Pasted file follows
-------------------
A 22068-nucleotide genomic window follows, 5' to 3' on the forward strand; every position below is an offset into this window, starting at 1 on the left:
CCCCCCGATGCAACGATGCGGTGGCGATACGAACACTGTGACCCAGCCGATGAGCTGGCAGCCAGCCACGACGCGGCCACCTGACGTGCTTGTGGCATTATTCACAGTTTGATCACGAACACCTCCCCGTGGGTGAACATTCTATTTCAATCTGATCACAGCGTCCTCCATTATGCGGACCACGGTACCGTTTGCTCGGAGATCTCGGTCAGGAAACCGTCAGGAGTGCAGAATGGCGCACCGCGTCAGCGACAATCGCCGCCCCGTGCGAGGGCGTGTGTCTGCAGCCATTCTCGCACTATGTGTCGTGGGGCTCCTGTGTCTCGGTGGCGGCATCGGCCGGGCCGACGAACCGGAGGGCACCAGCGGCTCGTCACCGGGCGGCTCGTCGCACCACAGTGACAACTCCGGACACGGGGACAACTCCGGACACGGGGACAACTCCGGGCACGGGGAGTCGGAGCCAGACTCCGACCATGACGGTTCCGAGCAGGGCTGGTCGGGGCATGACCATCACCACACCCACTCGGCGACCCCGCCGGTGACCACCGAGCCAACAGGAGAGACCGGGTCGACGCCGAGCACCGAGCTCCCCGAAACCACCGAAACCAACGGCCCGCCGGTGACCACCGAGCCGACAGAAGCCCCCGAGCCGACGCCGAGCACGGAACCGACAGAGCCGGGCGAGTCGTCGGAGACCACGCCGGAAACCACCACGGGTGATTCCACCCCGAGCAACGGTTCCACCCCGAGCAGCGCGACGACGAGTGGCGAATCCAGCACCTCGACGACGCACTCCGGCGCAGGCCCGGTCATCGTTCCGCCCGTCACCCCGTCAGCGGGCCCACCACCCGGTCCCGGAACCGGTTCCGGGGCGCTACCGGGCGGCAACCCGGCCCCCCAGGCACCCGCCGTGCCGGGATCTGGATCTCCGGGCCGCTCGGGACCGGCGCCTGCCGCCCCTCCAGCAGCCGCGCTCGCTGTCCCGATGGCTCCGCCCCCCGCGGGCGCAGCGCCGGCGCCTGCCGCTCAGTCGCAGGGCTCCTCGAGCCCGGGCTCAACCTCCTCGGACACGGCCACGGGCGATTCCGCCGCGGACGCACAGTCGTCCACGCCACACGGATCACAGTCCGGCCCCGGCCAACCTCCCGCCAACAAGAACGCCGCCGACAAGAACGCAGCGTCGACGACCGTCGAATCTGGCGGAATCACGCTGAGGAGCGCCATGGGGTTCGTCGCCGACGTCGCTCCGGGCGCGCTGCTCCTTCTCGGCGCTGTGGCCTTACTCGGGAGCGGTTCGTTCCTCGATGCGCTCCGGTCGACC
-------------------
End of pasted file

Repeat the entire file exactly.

A 22068-nucleotide genomic window follows, 5' to 3' on the forward strand; every position below is an offset into this window, starting at 1 on the left:
CCCCCCGATGCAACGATGCGGTGGCGATACGAACACTGTGACCCAGCCGATGAGCTGGCAGCCAGCCACGACGCGGCCACCTGACGTGCTTGTGGCATTATTCACAGTTTGATCACGAACACCTCCCCGTGGGTGAACATTCTATTTCAATCTGATCACAGCGTCCTCCATTATGCGGACCACGGTACCGTTTGCTCGGAGATCTCGGTCAGGAAACCGTCAGGAGTGCAGAATGGCGCACCGCGTCAGCGACAATCGCCGCCCCGTGCGAGGGCGTGTGTCTGCAGCCATTCTCGCACTATGTGTCGTGGGGCTCCTGTGTCTCGGTGGCGGCATCGGCCGGGCCGACGAACCGGAGGGCACCAGCGGCTCGTCACCGGGCGGCTCGTCGCACCACAGTGACAACTCCGGACACGGGGACAACTCCGGACACGGGGACAACTCCGGGCACGGGGAGTCGGAGCCAGACTCCGACCATGACGGTTCCGAGCAGGGCTGGTCGGGGCATGACCATCACCACACCCACTCGGCGACCCCGCCGGTGACCACCGAGCCAACAGGAGAGACCGGGTCGACGCCGAGCACCGAGCTCCCCGAAACCACCGAAACCAACGGCCCGCCGGTGACCACCGAGCCGACAGAAGCCCCCGAGCCGACGCCGAGCACGGAACCGACAGAGCCGGGCGAGTCGTCGGAGACCACGCCGGAAACCACCACGGGTGATTCCACCCCGAGCAACGGTTCCACCCCGAGCAGCGCGACGACGAGTGGCGAATCCAGCACCTCGACGACGCACTCCGGCGCAGGCCCGGTCATCGTTCCGCCCGTCACCCCGTCAGCGGGCCCACCACCCGGTCCCGGAACCGGTTCCGGGGCGCTACCGGGCGGCAACCCGGCCCCCCAGGCACCCGCCGTGCCGGGATCTGGATCTCCGGGCCGCTCGGGACCGGCGCCTGCCGCCCCTCCAGCAGCCGCGCTCGCTGTCCCGATGGCTCCGCCCCCCGCGGGCGCAGCGCCGGCGCCTGCCGCTCAGTCGCAGGGCTCCTCGAGCCCGGGCTCAACCTCCTCGGACACGGCCACGGGCGATTCCGCCGCGGACGCACAGTCGTCCACGCCACACGGATCACAGTCCGGCCCCGGCCAACCTCCCGCCAACAAGAACGCCGCCGACAAGAACGCAGCGTCGACGACCGTCGAATCTGGCGGAATCACGCTGAGGAGCGCCATGGGGTTCGTCGCCGACGTCGCTCCGGGCGCGCTGCTCCTTCTCGGCGCTGTGGCCTTACTCGGGAGCGGTTCGTTCCTCGATGCGCTCCGGTCGACC